FAIR Money, a small research collective consisting of anthropologists and design researchers based in the San Francisco Bay Area, has just published its first report, Good with Money: Getting by in Silicon Valley.
The report, which is based on interviews and a diary study with 10 people struggling to gain or hang on to firm financial footing in a booming local economy, focuses on the most striking finding: how skilled people are with money and how little their skill set overlaps with the money management skills traditionally taught in financial literacy classes.
The reportâ€™s introduction sums up the central arguments:
The â€œmaster narrativeâ€ of financial probity that dominates American culture at this historical moment makes it almost impossible to see the financial behavior of low- and middle-income Americans without a strong punitive bias. This dominant narrative focuses on living well within oneâ€™s means, using credit cards responsibly, saving for financial milestones, and managing oneâ€™s credit score. It refuses to acknowledge that wage stagnation, underemployment, and rising costs of health care and education leave vast numbers of Americans with insufficient income to cover basic expenses. When we consider financial actions and decisions from the inside out, in their full complexity and in the context of meaningful relationships and life choices, it becomes readily apparent that struggle, hard work, ingenuity, and bad luck are much more common than financial irresponsibility or ignorance.
One of the practical manifestations of this master narrative of financial probity (or assumed lack of) is the financial literacy industry, both for-profit and not-for-profit. Financial literacy education makes a foundational assumption that adverse financial outcomes are due to ignorance and/or irresponsibility and that education can effectively eradicate both. This report argues that offering education as a solution to financial struggle is a fairy tale that does real harm. It obscures the massive 30-year-long redistribution of wealth to the very top of American society. It blames the victims of this redistribution for their misfortune and distorts our thinking and our judgment. In obscuring the causes of the financial struggles experienced by average Americans, financial literacy education also makes it much more difficult to think about true solutions.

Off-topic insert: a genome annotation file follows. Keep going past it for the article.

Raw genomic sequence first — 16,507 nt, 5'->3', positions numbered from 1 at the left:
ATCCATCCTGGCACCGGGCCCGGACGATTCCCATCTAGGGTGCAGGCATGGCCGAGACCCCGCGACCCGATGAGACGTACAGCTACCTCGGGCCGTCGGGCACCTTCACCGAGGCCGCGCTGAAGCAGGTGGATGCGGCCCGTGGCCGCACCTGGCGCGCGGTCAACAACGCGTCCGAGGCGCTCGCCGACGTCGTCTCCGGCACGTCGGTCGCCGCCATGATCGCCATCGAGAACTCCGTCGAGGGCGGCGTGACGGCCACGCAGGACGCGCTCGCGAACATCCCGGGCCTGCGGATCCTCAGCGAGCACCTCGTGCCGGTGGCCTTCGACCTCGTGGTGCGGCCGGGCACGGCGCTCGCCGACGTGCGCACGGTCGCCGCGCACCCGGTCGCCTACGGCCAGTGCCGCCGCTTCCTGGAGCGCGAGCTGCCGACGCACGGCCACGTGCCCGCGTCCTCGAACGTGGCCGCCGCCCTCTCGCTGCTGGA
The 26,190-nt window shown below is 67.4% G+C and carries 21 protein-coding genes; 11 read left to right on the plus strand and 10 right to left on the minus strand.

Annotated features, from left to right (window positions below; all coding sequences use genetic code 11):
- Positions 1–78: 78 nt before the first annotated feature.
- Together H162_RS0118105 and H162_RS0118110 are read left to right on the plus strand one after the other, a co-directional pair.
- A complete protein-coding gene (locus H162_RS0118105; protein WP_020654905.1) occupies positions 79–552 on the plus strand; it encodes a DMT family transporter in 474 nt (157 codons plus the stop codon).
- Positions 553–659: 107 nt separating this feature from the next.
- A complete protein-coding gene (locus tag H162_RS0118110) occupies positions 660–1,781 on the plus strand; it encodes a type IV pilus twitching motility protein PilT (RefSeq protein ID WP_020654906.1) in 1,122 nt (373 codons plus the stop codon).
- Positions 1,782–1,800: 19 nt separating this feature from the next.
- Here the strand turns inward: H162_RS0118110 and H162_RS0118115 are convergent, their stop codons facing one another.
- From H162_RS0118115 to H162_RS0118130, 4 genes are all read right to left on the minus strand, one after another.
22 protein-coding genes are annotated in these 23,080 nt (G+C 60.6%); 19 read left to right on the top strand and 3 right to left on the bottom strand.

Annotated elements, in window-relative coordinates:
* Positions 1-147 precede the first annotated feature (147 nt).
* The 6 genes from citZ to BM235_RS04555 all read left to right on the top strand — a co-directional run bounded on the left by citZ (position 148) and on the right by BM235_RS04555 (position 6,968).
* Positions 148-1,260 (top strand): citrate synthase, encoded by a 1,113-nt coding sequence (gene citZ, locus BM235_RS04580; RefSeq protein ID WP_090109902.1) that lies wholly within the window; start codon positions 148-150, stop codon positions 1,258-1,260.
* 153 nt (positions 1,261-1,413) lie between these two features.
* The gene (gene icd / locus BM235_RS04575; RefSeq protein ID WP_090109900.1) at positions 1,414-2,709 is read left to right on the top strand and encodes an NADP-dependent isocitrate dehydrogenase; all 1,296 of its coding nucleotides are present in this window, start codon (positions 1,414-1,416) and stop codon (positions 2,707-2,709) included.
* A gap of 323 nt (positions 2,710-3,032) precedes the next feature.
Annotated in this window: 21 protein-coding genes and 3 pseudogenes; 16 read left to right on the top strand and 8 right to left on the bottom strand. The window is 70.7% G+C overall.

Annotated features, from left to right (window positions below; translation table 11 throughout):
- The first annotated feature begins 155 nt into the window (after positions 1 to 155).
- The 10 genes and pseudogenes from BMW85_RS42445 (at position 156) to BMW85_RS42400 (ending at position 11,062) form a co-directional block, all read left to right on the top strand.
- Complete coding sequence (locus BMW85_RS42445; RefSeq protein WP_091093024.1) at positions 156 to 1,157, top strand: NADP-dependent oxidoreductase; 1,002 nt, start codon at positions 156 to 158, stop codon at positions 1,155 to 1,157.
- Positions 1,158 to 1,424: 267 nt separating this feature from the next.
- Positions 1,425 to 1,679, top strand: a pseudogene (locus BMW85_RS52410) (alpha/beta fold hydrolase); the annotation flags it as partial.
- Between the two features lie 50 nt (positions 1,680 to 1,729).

The report discusses particular â€œscriptsâ€ in the master narrative condemning people who struggle financially, and it proposes a different way to think about their choices and decisions. It also contains the financial stories of the research participants told through a lens of empathy and historical understanding.
Fair Money is a research collective dedicated to a deep understanding of household financial management under conditions of extreme inequality. The collective is interested in peopleâ€™s behaviors, decisions, and ideals, in the tools and services available to them, and in the overarching conceptual frameworks that give them meaning. The collective consists of anthropologists and design researchers based in the San Francisco Bay Area. The collective arose out of a sense of personal outrage over the exploitative practices of payday lenders. In the course of conducting its first research study, the group broadened its mission to encompass household finance in general.